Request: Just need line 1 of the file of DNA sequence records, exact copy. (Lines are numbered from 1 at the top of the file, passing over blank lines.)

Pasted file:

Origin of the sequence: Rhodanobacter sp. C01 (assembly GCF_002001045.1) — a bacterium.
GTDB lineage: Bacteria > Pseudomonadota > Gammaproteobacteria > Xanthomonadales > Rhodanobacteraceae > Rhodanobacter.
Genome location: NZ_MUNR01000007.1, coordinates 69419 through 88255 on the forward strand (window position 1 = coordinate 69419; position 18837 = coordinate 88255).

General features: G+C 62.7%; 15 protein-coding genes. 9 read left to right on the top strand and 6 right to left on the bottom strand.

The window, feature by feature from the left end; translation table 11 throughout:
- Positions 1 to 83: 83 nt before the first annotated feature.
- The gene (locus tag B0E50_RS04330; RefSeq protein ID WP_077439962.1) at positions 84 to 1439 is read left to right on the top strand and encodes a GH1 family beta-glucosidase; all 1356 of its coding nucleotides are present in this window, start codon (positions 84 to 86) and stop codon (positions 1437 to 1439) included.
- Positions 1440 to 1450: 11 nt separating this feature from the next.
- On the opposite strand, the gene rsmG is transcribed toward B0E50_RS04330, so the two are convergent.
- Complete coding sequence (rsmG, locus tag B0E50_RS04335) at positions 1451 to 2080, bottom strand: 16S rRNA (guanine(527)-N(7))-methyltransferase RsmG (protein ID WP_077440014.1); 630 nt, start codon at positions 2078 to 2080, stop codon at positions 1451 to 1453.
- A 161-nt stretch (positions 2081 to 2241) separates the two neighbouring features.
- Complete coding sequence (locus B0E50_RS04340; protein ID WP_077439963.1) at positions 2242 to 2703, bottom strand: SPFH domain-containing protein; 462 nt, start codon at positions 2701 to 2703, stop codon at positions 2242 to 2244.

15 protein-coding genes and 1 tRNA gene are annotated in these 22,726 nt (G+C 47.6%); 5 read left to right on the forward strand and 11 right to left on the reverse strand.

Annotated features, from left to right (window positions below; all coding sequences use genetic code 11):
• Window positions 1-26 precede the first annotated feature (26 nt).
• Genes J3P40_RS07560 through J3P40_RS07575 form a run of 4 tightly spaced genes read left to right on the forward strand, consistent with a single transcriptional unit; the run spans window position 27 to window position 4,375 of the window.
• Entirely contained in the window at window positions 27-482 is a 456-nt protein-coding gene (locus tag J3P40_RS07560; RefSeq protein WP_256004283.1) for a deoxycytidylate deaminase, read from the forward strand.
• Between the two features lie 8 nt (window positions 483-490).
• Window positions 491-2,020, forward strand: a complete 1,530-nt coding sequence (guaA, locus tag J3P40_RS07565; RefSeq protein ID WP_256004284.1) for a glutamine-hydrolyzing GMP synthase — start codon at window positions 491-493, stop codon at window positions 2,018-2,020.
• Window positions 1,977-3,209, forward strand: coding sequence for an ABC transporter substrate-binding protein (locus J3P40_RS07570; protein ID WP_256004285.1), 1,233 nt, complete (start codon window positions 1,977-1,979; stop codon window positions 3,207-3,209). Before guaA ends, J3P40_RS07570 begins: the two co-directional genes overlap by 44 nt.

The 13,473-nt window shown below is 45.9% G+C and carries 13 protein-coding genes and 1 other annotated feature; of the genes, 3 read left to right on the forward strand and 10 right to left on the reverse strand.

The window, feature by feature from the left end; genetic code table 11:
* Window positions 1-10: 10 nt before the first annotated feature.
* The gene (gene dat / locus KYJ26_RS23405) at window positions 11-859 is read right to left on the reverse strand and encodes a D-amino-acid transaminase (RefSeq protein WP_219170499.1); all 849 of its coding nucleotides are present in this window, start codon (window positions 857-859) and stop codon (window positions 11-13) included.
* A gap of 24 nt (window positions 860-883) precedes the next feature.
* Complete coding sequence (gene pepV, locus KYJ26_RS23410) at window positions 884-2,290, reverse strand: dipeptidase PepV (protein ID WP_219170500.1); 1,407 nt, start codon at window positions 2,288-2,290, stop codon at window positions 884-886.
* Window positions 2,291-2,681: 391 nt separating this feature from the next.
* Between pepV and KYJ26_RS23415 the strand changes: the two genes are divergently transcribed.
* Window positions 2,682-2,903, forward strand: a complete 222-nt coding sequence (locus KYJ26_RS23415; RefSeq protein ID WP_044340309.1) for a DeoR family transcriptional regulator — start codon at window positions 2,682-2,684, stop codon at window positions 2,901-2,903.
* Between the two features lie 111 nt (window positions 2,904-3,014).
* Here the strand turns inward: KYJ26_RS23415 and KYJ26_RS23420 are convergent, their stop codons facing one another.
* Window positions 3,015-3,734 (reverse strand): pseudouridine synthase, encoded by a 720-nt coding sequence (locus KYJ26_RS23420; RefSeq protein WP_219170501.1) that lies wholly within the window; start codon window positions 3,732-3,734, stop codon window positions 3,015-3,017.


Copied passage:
Origin of the sequence: Rhodanobacter sp. C01 (assembly GCF_002001045.1) — a bacterium.